Dark-bellied Brent geese aggregate to cope with increased levels of primary production


  • Daan Bos,

  • Johan Van De Koppel,

  • Franz J. Weissing

D. Bos, Community and Conservation Ecology Group, Univ. of Groningen, Kerklaan 30, NL-9751 NN Haren, the Netherlands. Present address: Altenburg & Wymenga Ecological Consultants, P.O. Box 32, NL-9269 ZR Veenwouden, the Netherlands (d.bos@altwym.nl). – J. van de Koppel, Netherlands Inst. of Ecology, Centre for Estuarine and Coastal Ecology, P.O. Box 140, NL-4400 AC Yerseke, the Netherlands. – F. J. Weissing, Theoretical Biology, Centre for Ecological and Evolutionary Studies, Univ. of Groningen, Kerklaan 30, NL-9751 NN Haren, the Netherlands.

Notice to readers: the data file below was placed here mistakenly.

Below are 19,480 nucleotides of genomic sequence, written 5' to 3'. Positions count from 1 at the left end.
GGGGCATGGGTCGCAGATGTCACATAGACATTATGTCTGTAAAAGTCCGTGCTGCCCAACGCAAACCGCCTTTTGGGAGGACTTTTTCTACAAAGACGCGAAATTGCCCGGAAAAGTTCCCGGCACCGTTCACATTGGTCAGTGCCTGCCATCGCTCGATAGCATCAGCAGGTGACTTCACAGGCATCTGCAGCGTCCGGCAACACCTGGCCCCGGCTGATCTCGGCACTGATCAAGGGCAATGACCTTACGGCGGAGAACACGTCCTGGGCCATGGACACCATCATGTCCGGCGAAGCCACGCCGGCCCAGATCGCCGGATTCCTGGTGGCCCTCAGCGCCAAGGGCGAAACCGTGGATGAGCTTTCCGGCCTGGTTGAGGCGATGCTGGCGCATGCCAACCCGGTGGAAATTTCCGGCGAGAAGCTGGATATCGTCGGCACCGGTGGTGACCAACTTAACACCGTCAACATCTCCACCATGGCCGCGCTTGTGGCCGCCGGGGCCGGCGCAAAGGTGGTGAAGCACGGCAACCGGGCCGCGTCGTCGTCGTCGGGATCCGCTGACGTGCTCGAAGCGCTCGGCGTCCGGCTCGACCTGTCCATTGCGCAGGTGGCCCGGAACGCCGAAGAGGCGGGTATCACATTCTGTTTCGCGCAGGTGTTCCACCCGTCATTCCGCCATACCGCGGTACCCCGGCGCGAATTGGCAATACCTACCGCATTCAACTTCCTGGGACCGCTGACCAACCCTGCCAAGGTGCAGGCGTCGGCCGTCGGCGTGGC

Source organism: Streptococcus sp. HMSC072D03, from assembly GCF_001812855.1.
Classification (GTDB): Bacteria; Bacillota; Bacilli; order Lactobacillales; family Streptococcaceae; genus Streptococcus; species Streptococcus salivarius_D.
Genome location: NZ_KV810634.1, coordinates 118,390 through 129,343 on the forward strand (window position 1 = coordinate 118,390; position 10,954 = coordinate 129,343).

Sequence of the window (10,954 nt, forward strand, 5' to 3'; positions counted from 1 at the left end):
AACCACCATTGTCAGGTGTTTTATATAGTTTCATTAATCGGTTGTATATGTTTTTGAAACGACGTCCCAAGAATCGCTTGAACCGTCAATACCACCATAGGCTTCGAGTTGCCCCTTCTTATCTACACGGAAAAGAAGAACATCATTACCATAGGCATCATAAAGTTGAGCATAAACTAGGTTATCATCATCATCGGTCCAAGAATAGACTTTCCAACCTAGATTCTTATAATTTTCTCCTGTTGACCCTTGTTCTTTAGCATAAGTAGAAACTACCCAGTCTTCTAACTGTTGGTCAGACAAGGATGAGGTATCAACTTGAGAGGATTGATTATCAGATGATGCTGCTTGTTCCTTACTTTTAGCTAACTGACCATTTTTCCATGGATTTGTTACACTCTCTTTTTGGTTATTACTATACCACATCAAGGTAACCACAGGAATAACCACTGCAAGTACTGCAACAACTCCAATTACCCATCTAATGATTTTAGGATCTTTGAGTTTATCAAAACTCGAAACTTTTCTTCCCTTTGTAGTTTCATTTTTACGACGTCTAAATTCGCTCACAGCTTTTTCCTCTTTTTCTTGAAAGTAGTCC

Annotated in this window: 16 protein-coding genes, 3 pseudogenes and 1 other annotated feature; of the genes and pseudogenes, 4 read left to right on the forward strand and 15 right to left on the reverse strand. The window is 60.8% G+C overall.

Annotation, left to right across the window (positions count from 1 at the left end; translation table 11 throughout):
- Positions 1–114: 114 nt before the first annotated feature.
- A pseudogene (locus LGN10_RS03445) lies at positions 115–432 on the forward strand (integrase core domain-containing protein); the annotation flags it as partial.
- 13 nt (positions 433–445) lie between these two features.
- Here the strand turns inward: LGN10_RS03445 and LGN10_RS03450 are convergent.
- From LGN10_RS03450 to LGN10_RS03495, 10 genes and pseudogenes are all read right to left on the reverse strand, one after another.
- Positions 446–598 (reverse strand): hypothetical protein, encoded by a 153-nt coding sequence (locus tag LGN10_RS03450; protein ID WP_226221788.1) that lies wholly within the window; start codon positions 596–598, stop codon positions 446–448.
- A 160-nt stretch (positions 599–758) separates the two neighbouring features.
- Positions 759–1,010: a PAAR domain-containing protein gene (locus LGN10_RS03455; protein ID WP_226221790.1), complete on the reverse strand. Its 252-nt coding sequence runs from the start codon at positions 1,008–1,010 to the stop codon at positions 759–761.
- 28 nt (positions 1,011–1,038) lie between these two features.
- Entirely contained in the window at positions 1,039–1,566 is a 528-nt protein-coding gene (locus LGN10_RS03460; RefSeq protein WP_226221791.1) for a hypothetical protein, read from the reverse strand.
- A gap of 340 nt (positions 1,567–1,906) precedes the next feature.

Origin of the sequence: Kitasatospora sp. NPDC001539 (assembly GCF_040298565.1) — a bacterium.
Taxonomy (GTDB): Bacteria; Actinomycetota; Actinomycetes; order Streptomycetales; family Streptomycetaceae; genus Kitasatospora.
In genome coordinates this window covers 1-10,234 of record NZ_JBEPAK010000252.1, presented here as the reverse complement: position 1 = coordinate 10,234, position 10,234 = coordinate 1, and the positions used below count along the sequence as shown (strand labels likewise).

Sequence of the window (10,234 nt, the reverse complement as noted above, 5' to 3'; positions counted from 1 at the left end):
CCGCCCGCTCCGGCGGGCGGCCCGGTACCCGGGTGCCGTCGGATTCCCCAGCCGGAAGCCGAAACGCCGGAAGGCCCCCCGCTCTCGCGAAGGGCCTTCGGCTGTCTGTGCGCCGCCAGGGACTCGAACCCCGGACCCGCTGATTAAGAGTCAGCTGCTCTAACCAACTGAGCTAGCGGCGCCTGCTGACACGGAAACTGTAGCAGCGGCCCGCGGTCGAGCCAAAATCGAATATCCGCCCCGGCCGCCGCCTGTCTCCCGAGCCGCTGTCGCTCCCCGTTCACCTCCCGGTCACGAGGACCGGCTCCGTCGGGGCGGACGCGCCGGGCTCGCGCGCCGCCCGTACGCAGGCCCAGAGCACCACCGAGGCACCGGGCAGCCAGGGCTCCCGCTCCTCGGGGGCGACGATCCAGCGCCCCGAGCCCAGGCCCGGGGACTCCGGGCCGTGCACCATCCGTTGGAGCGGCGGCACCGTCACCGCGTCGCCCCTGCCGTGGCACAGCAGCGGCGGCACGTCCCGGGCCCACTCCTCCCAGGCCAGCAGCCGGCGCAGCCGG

We report on an aggregative response of Dark-bellied Brent geese to increased productivity of the vegetation during the growing season on agricultural fields on the island of Schiermonnikoog, the Netherlands. Plant standing crop was found to be maintained at low levels in the fields where geese activity focussed, whereas the remainder of the fields escaped herbivore control and developed a high standing crop. This pattern can be explained by a decreased efficiency of grazing in vegetation with a high standing crop. In other words, the functional response of the geese is not monotonically increasing but dome-shaped. As a consequence, continuously grazed swards are more suitable for feeding than temporarily ungrazed swards. We present a model showing that, for a dome-shaped functional response, optimal foraging under increasing primary productivity leads to spatial heterogeneity in standing crop. Beyond a certain threshold value, a further increase in productivity leads to a progressive release of vegetation from herbivore control and to the development of a high standing crop. Interestingly, our model suggests that only in a stable and predictable environment the aggregative behaviour of herbivores is able to maintain the intake rate close to its potential maximum. Misjudgement of patch quality by the herbivore or any other process disrupting the match between local primary production and consumption leads to a less than optimal intake, as suitable vegetation becomes depleted. This has important implications for ecological inferences, such as the prediction of carrying capacities in herbivore-dominated ecosystems.